Our Methods

As a research-driven nursery, we're constantly experimenting in order to breed superior plants that are optimized to succeed. 

Below, we outline the beliefs and practices that inform our work and provide sources for those interested in broader conversations within the agroforestry industry. 

To download a shareable PDF with all the information below, please click here.

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    Why Breed?

    Breeding plants for desired traits is an ancient practice. In tree crops, desired traits include: 

    • Advancing disease resistance
    • Breeding for size of fruit
    • Productivity
    • Sensory benefits (taste, smell, look)
    • Speed of growth
    • Hardness

    Breeding for desired traits is critical for hazelnut, chestnut, and walnut tree production in particular because these species all have high potential for commercial success.

    Therefore, high-quality nuts and high performing plants are required.

    Additionally, hazelnuts, chestnuts and walnuts have suffered from catastrophic diseases issues in the past including blight.

    Our Approach 

    We select cultivars of known resistance and often full immunity to blight and other issues. These “select” or “enhanced” trees are then bred for commercial applications. 

    Unlike annual crops, the speed at which desired traits can be realized varies based on species and propagation techniques.

    We achieve advanced genetics using the methods we feel are best suited to each species and circumstance. 

    Our Techniques

    Controlled Crossing:

    Improved Seed Sourcing:

    • Genetic variability, highest transplant and growth success. Growth rate variability requires a higher percentage of trees for initial planting with the expectation of culling and loss via predation.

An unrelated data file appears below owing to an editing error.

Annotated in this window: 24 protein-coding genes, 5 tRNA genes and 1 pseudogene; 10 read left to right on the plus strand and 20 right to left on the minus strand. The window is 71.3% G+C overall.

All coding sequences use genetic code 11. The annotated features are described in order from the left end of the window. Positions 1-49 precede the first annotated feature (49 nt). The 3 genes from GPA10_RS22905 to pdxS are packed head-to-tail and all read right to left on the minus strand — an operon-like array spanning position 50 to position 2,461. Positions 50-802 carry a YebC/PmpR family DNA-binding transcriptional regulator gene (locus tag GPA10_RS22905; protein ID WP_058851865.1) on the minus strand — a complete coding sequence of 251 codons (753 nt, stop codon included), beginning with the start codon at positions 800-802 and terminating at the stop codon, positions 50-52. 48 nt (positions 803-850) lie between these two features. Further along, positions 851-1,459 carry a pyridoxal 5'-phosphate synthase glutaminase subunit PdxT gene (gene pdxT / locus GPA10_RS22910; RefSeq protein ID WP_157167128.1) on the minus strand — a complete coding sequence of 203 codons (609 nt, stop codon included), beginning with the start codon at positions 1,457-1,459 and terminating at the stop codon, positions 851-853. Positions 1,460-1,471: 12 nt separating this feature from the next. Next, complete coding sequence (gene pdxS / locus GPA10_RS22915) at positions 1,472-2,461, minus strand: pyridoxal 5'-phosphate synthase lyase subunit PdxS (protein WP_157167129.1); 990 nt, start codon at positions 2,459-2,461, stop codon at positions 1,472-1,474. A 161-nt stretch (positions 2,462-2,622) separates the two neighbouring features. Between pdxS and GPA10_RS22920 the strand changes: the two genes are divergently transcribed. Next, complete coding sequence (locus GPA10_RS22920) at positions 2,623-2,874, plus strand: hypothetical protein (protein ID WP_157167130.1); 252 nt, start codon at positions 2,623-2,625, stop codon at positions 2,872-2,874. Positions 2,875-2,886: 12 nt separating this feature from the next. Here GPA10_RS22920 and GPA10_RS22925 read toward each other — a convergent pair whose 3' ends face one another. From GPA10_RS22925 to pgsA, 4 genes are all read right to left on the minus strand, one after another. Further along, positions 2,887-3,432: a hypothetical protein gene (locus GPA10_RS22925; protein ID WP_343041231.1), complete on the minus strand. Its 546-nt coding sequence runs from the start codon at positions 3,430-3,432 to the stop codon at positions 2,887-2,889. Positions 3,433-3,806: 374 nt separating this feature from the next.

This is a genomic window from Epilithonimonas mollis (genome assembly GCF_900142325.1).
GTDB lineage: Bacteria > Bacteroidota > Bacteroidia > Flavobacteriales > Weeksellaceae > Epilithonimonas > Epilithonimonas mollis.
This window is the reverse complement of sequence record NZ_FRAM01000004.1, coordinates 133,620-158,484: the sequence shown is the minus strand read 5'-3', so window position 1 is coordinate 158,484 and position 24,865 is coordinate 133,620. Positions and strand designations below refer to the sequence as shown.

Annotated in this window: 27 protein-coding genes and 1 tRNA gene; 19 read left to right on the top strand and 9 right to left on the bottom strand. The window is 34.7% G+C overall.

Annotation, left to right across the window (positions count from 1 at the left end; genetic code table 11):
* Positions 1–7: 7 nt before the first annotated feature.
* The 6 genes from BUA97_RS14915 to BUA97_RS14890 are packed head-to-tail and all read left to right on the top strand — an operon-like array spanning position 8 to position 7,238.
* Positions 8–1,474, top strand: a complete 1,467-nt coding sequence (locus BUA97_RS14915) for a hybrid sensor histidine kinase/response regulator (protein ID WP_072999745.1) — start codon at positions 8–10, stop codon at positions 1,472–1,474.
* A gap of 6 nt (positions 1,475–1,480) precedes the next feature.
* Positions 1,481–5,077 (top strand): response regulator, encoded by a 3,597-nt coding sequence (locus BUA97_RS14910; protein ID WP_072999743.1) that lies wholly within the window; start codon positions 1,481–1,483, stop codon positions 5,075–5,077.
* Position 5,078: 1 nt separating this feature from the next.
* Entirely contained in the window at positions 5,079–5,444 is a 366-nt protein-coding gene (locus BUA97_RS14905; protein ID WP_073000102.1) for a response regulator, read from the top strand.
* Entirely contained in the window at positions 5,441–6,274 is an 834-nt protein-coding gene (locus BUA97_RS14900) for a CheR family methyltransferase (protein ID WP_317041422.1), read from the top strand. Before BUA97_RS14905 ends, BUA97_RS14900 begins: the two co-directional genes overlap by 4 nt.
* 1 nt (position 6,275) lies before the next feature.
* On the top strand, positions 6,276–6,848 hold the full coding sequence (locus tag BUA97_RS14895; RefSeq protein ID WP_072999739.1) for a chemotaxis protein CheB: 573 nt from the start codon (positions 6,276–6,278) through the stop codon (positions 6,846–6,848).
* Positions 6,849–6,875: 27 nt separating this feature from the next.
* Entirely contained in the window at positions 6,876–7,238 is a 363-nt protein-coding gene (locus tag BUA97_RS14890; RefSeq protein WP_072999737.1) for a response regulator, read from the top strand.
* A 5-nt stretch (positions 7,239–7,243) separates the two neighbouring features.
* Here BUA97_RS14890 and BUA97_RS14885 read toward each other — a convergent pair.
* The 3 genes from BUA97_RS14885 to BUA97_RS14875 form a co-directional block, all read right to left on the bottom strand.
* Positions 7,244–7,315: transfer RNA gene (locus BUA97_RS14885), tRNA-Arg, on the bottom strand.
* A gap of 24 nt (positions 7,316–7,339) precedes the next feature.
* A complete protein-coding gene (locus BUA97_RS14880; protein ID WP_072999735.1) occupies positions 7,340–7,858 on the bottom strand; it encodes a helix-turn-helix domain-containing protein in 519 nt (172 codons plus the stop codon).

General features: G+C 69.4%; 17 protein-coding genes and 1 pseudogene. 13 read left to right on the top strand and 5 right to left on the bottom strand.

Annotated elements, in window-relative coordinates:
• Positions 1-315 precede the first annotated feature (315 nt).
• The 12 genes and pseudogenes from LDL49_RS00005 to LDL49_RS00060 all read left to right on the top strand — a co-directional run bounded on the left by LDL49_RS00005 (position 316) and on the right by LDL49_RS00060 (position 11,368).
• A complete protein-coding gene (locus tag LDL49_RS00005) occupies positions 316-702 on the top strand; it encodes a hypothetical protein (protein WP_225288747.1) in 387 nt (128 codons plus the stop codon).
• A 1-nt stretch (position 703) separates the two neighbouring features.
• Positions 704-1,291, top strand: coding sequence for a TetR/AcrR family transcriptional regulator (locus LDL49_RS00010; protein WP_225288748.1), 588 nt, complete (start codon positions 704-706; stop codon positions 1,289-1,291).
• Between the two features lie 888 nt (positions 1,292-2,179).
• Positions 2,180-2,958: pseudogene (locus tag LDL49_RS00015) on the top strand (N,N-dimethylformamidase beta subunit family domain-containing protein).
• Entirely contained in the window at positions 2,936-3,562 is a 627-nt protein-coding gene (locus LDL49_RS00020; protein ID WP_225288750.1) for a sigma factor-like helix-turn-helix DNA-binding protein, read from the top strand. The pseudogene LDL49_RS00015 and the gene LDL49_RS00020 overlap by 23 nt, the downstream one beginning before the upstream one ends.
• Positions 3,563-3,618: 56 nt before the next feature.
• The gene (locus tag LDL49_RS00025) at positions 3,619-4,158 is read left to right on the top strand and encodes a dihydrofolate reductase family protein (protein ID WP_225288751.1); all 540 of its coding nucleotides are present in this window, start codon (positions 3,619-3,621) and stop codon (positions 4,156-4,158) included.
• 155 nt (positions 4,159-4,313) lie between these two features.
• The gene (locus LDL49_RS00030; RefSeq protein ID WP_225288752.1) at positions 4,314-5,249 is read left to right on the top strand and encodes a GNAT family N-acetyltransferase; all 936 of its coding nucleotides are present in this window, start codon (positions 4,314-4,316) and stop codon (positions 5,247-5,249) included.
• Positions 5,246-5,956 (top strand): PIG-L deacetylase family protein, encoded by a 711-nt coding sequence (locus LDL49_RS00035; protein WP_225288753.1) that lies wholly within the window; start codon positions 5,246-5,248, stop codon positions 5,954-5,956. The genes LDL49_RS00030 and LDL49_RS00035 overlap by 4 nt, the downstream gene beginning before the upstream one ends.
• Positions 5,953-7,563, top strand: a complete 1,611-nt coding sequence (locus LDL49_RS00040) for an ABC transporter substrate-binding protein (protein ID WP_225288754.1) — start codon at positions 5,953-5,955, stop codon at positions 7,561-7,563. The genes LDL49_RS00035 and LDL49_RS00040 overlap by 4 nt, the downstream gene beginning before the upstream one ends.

Grafting, Cloning, Root Cutting, Layering:

    • Identical match leads to predictable trait replication, risk of failure and monocropping.  Can be used in moderation rather than industry standard. CLICK HERE for more info on grafting.

    Our Findings

    Our research indicates that larger seedling plantings better mimic natural colonialization tendencies and outperform grafted trees.

    Trees planted along edges, trees grown with proper living soil, and trees grown in association with mycelium relationships grow faster and survive weather incidents at higher rates. (This follows the pioneering work of Susann Simard, from whom we draw inspiration).  

    Bud/chip field grafting is among the most durable. 

    ***Please contact us if you are interested in our literature recommendations to pursue your own chip budding!

    Our Seeds

    We are fortunate to have been granted access to seeds from multiple locations of select mother trees. In addition, we have traveled the U.S. meeting with growers and industry leaders, developing relationships and our seed collection along the way. 

    Of note are selections from the JOHN W. HERSHEY collection. 

    Learning from indigenous breeders, “John Hershey was a nut tree nurseryman who, in his time, became a national authority in the propagation and care of nut trees, not only for the benefit of humans but also as a basis of feed for livestock.” 

    In conjunction with fellow nurseryman and researcher Dr. J. Russel Smith of the University of Pennsylvania, Hershey set the stage for the agroforestry work we continue today.

    We are also building on the work of John Gordon, The University of Oregon, Cornell, Penn State, Yale Forestry, and others. 

    Finally, we collect from wild trees that we or our partners identify. Suggest a partnership HERE

    Our Current & Upcoming Research Projects

    Our principle scientist, Dr. Justin Dowdall, is currently focused on exploring; 

    • Potential of on grade hügelkultur (hill culture) plantings for chestnut seedlings. 

    • Polyculture plating for integrated pest management.

    • Air prune box design iterations and explorations of affordable options for rodent control during germination sequences.  

    • High tunnel zone shifting for Asimina triloba germination practices in zone 5/4 regions of temperate forest. 

    • Rhizome barriers using Symphytum (comfrey) for tree companion plantings and weed prevention. 

    • Success and potentials of edible understory plantings of perineal berry culture for mixed orchard plantings.  

    • Gravity-fed drip irrigation design applications for air pruning beds. 

    • Free planting for wildlife support in orchard settings to deter nut loss utilizing black walnut, oak, and hickory.   

    • Breeding hazelnuts

    • Potential of Araucaria araucana trees in upstate New York using deep mulching and individualized winterizing techniques.

    • Multiple other experimental plantings including east coast Redwood plantings.  

    Thinking big?

    We heavily discount bulk orders.